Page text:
Once there was a hermit who lived in a giant shell on a tiny island. And each room in her shell was connected by a central spiral staircase. As she got older, her shell grew taller with more rooms being added. And she always stayed in the newest room at the very top where she made herself a new bed out of kelp and a table and chair made from pebbles. Whenever there was a storm and the sea covered the island, her shell stayed put because it was so heavy after all those years of rooms being built. And when she got older than anyone else alive, her newest room in the shell overlooked the clouds that drifted over the sea. And if she wasn’t in her new room, she was visiting the other rooms where she felt as old or as young as when the room was built. On her last day, she spiraled out of her shell for the first time since she began building it and sat on the beach to feel the water on her toes and looked at the sunlight bouncing off the water until her last nightfall. And she laid back in the sand and saw millions of shells twinkling in the night sky before she went to sleep beside her own sparkling shell with the final thought of the greater part she had played by doing what had come so naturally.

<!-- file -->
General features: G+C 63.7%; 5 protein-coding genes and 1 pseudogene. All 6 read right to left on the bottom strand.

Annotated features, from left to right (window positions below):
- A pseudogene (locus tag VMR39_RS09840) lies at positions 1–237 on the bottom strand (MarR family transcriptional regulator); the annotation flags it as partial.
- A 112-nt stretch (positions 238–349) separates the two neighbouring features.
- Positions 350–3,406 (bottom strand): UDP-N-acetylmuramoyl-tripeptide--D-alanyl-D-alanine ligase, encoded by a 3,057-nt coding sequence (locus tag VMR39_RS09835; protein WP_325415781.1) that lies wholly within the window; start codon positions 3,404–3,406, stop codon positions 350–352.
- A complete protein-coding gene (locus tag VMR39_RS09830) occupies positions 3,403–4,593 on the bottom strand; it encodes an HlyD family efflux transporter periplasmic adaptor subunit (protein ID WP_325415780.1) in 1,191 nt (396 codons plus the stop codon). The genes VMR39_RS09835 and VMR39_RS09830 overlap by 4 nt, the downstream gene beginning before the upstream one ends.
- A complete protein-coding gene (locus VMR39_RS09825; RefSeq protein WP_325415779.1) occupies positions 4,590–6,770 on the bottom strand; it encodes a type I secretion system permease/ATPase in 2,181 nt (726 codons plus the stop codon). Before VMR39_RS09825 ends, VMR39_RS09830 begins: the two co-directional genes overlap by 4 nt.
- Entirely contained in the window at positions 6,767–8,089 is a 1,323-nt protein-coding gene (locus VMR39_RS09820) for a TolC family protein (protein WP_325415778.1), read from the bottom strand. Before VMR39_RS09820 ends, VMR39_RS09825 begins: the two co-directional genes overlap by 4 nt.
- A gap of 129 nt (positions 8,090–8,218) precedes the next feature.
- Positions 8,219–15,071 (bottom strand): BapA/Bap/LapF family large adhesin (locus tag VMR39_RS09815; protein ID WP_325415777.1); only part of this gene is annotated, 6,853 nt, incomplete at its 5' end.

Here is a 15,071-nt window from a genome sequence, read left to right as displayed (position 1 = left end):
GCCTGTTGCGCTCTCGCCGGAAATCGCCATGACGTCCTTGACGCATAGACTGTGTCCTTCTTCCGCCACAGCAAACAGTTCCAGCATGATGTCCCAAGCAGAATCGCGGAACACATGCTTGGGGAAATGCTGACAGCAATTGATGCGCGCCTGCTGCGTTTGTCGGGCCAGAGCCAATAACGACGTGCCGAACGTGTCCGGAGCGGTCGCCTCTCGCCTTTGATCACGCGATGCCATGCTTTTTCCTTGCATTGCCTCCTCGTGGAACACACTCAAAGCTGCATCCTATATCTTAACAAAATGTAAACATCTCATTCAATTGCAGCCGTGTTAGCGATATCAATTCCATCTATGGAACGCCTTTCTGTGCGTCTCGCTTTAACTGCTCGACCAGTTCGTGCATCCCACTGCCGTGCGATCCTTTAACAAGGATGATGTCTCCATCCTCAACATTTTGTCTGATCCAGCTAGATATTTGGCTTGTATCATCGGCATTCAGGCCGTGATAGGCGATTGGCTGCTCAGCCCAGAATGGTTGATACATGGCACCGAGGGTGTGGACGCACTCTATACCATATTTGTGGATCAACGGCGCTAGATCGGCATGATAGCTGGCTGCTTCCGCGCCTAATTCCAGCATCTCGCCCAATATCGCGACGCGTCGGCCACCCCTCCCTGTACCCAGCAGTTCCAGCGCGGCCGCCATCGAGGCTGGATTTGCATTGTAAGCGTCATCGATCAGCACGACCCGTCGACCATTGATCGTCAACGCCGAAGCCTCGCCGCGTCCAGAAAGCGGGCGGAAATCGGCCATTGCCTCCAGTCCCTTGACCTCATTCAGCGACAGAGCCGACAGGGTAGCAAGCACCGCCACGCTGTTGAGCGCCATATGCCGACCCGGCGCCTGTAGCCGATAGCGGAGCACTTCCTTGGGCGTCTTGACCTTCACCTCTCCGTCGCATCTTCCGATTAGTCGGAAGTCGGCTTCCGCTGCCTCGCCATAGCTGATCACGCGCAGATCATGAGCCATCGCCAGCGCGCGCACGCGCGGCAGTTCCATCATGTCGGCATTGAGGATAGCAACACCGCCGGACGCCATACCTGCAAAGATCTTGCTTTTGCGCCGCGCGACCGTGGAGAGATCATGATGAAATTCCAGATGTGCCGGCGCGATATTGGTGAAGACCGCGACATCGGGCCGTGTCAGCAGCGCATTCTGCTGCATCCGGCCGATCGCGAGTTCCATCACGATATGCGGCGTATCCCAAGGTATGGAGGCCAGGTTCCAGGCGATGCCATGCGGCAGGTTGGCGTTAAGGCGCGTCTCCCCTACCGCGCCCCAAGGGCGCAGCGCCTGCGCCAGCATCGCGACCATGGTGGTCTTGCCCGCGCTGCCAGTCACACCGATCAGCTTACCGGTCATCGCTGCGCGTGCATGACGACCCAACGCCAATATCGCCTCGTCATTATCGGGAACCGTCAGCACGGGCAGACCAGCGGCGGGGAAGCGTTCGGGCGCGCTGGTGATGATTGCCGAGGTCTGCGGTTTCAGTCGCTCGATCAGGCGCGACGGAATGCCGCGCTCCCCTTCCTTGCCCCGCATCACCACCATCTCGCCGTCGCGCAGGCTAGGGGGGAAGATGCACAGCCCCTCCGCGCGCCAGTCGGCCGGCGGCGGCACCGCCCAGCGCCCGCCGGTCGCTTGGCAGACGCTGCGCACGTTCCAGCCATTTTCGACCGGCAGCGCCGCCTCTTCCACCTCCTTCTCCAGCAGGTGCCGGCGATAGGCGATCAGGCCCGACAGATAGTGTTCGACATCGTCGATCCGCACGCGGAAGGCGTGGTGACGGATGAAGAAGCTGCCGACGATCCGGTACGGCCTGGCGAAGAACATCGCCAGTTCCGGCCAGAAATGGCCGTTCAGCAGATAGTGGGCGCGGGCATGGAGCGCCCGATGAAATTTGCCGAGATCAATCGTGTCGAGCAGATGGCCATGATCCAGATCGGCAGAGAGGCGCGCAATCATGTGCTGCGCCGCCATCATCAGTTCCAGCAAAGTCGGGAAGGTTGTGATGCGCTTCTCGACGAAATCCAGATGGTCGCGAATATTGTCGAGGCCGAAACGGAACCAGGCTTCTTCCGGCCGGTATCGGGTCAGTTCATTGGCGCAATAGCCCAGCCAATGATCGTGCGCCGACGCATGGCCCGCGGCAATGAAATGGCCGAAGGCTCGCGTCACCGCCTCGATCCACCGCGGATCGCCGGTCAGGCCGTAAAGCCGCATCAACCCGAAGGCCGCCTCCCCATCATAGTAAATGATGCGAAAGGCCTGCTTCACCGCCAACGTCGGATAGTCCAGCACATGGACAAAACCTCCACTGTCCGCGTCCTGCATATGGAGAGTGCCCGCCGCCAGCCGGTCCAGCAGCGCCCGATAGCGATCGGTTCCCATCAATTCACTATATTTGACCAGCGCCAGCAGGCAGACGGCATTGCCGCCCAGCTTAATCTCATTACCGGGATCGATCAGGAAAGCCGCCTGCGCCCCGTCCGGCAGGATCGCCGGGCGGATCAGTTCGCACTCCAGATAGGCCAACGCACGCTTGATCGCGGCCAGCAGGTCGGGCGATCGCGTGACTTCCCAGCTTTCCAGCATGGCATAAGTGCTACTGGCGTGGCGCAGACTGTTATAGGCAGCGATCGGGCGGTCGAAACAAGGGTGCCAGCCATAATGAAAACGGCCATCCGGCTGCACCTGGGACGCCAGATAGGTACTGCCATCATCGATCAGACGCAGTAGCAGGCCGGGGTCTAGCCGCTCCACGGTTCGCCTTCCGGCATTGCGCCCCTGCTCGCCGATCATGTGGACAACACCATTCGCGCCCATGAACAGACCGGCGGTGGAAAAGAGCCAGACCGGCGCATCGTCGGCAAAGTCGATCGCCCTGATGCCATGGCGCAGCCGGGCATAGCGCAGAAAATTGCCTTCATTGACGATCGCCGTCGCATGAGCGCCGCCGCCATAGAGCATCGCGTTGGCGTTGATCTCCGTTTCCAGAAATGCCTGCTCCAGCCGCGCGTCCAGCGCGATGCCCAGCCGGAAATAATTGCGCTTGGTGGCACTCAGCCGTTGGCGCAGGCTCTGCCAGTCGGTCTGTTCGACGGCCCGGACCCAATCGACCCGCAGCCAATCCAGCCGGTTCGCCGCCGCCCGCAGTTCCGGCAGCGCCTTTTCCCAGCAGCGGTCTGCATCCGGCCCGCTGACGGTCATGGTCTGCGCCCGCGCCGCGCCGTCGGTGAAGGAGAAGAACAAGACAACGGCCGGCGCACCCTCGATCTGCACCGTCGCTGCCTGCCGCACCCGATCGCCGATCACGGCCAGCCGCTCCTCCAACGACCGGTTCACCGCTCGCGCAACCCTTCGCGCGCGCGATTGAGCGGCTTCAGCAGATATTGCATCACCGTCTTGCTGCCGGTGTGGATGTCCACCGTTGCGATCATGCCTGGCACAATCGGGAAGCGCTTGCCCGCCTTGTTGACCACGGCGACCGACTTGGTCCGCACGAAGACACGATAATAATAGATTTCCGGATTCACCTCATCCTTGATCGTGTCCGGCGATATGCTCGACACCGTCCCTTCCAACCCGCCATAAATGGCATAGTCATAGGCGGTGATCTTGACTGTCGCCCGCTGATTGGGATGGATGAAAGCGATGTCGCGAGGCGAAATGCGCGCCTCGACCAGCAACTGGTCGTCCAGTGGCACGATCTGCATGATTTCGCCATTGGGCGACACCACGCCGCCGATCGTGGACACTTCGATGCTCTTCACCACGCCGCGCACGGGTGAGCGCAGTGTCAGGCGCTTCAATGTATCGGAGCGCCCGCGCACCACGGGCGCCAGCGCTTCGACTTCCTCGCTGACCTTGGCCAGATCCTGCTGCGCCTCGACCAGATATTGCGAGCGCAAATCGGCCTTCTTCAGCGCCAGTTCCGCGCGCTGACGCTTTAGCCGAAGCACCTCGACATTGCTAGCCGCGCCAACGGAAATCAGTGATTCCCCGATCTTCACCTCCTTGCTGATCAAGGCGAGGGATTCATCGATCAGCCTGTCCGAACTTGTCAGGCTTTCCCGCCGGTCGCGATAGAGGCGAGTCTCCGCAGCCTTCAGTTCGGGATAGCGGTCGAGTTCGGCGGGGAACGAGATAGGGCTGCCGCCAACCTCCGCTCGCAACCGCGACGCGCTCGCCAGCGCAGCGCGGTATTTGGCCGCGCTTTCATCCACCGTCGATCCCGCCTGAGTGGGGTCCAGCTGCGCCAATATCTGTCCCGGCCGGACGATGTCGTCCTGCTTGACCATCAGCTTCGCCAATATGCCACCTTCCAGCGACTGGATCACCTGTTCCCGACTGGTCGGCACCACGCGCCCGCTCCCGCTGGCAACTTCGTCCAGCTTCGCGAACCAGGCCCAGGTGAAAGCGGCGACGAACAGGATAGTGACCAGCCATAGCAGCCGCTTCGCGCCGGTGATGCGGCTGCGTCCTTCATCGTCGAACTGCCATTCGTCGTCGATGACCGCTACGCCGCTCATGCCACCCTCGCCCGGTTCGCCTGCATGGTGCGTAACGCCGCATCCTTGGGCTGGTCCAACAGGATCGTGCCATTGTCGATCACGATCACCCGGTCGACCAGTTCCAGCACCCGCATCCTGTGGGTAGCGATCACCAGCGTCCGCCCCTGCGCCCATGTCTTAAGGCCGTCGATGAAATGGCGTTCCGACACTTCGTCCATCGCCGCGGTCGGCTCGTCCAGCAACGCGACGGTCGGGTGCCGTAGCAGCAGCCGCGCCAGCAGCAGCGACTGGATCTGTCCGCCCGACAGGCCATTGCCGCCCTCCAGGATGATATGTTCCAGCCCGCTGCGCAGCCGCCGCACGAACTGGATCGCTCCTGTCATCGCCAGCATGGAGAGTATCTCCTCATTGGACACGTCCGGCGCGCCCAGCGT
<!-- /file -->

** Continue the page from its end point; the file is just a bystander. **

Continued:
Nature draws with fissures and cracks. On this desert canvas, she illustrates the complexity of her fractal design. She brings to my mind cracking into a hard boiled egg on an egg cup, or the terra cotta pottery I’ve accidentally dropped and the pieces I’ve had to collect, or the time I heard her drawing on an icy lake underfoot. She is always drawing everywhere and at once for everyone. Could we imagine an existence without such illustrations?
Clearly, Earth is not her only canvas. Where else must she be drawing right now on Earth analogues out there? What other intelligent creatures on other planets are marveling at her polygonal work right now and wondering about if other creatures like us are not doing the same?